The evidence in the record consists of depositions by Ray Taylor, the Orkin employee who sprayed pesticide at the Vidalia Wal-Mart store on the date in issue; Valinda Green Dixon, the Wal-Mart employee staffing the cafeteria where appellant fell; appellant; and appellant's husband.
Appellant testified that as she entered the cafeteria around noon, she slipped and fell on something she could not see. She deposed that she did not know how long the slippery spot had been present on the floor and did not discover any stains or foreign residue on her clothing or shoes after the fall. Her husband deposed that after appellant fell and he had assisted her to a cafeteria booth, he looked back to the area of her fall and noticed there was a clear spot that appeared "real shiny" but that in order to see the spot "[y]ou really had to look for it. It wasn't visible."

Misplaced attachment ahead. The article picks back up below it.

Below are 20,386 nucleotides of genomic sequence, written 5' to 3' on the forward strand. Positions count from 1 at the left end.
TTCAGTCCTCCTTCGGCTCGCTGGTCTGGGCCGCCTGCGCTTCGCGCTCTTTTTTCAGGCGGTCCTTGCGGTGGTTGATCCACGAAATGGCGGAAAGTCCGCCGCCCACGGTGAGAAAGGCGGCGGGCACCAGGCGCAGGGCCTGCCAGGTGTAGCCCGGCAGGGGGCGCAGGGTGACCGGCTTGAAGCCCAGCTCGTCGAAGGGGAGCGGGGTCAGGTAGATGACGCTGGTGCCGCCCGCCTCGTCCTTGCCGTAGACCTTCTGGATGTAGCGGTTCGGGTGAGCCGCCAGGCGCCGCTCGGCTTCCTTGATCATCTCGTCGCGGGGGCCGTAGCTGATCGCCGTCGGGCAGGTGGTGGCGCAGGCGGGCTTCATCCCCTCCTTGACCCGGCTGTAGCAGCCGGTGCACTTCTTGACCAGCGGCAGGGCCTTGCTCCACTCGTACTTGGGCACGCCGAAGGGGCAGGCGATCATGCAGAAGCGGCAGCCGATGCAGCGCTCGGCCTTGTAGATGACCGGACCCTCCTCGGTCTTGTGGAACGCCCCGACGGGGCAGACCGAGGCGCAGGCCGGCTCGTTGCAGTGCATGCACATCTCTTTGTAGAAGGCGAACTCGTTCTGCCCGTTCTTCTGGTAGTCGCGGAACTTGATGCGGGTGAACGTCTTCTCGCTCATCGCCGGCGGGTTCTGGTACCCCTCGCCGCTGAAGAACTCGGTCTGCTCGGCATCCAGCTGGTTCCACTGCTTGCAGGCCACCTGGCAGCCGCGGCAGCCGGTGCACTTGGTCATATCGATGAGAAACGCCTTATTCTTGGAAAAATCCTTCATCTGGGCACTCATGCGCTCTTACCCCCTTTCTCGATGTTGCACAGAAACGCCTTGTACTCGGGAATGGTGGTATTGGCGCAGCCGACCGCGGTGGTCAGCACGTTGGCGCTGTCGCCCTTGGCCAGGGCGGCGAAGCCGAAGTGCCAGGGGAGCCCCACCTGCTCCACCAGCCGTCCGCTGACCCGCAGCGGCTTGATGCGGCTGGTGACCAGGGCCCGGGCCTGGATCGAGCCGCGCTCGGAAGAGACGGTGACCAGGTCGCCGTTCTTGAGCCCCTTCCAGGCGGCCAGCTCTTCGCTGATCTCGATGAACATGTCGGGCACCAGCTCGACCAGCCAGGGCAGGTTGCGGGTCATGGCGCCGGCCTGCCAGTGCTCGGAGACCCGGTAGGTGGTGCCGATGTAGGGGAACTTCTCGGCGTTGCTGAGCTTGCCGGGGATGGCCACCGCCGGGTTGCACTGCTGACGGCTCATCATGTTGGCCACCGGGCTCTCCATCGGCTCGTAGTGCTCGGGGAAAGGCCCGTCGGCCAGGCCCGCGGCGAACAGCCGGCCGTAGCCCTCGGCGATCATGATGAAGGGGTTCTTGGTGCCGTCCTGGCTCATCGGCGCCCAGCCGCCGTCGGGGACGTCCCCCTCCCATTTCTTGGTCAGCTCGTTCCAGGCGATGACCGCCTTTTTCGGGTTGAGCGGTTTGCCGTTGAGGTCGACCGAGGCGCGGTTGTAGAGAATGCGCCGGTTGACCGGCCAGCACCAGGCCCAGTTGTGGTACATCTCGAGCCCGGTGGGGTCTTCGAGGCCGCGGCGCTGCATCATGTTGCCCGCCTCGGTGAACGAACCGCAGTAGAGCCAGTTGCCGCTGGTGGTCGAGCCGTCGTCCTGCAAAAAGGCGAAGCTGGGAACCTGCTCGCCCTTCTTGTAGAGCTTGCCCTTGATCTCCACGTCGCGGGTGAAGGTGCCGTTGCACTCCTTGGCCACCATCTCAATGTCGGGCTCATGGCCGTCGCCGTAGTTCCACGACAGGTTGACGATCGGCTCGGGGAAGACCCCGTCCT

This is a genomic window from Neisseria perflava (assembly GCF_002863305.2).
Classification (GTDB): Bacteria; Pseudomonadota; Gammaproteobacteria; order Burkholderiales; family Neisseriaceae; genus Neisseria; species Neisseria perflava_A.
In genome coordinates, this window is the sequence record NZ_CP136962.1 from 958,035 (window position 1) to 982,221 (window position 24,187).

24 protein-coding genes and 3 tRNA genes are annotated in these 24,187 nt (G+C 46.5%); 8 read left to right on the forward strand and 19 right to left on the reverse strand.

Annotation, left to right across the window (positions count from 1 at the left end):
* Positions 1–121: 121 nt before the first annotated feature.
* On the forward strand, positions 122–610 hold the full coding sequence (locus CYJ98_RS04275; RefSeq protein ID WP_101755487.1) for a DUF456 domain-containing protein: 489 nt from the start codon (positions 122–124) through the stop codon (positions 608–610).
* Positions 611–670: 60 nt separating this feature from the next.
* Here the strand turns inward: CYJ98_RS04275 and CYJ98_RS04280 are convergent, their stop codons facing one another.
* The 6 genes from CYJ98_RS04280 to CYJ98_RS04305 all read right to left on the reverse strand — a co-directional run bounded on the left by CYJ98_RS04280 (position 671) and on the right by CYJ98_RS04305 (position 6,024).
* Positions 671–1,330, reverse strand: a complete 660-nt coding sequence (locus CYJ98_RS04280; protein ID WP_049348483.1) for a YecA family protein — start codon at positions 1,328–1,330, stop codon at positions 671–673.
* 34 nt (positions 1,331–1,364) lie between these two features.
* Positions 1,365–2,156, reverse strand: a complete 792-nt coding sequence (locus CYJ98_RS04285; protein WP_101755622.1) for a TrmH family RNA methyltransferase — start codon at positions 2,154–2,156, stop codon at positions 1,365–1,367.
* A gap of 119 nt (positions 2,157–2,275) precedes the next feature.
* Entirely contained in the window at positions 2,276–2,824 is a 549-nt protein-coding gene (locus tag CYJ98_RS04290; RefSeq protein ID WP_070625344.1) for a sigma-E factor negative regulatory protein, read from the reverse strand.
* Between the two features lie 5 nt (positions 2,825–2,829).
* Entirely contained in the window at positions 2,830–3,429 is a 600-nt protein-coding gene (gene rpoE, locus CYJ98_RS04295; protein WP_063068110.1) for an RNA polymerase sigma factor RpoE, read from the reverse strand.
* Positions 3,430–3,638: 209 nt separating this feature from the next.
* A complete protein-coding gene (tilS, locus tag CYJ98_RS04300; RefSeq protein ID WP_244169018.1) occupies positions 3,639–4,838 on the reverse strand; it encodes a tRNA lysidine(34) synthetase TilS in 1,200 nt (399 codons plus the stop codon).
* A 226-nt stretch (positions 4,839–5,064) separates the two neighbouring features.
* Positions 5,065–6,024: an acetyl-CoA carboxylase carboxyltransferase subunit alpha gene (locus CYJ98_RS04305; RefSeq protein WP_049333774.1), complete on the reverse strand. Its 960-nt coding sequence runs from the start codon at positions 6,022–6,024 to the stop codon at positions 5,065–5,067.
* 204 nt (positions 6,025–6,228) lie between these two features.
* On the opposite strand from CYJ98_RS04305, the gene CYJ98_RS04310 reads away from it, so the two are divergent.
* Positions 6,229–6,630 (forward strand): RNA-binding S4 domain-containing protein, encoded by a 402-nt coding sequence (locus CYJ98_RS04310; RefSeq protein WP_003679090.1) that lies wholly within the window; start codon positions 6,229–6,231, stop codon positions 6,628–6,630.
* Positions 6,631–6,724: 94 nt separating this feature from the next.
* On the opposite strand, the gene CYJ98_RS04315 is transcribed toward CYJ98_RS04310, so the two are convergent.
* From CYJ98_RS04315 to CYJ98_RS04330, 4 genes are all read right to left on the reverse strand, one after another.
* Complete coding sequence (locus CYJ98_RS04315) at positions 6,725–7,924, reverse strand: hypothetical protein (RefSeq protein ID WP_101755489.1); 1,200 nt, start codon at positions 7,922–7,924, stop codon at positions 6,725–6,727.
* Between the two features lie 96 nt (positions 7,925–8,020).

Taylor deposed that he began spraying pesticide around 8:30 a.m. and completed the entire store in approximately an hour; that while he did spray pesticide in the cafeteria area, he did not spray the floor of the cafeteria where customers walked but instead sprayed only behind the counter where the food is processed; that the pesticide he used was applied so lightly it would not have formed a puddle; and that because the pesticide was water-based, not oil-based, it would not have left behind any slickness or stickiness and would have dried within an hour after its application. Wal-Mart's employee, Dixon, deposed that she had seen the Orkin employee spraying pesticide shortly after 8:00 a.m. and confirmed that he did not spray in front of the counter. Although Dixon stated that after appellant's fall she found a large slick spot on the aisle floor and in her deposition attributed the slickness to Orkin's pesticide, she also deposed that she did not know the slickness was caused by the pesticide but instead explained she had surmised it was the pesticide because the Orkin employee was "the only one that was there" and that "anything that I would have spilt or a customer would have spilt would have shown. [The spot] was very invisible."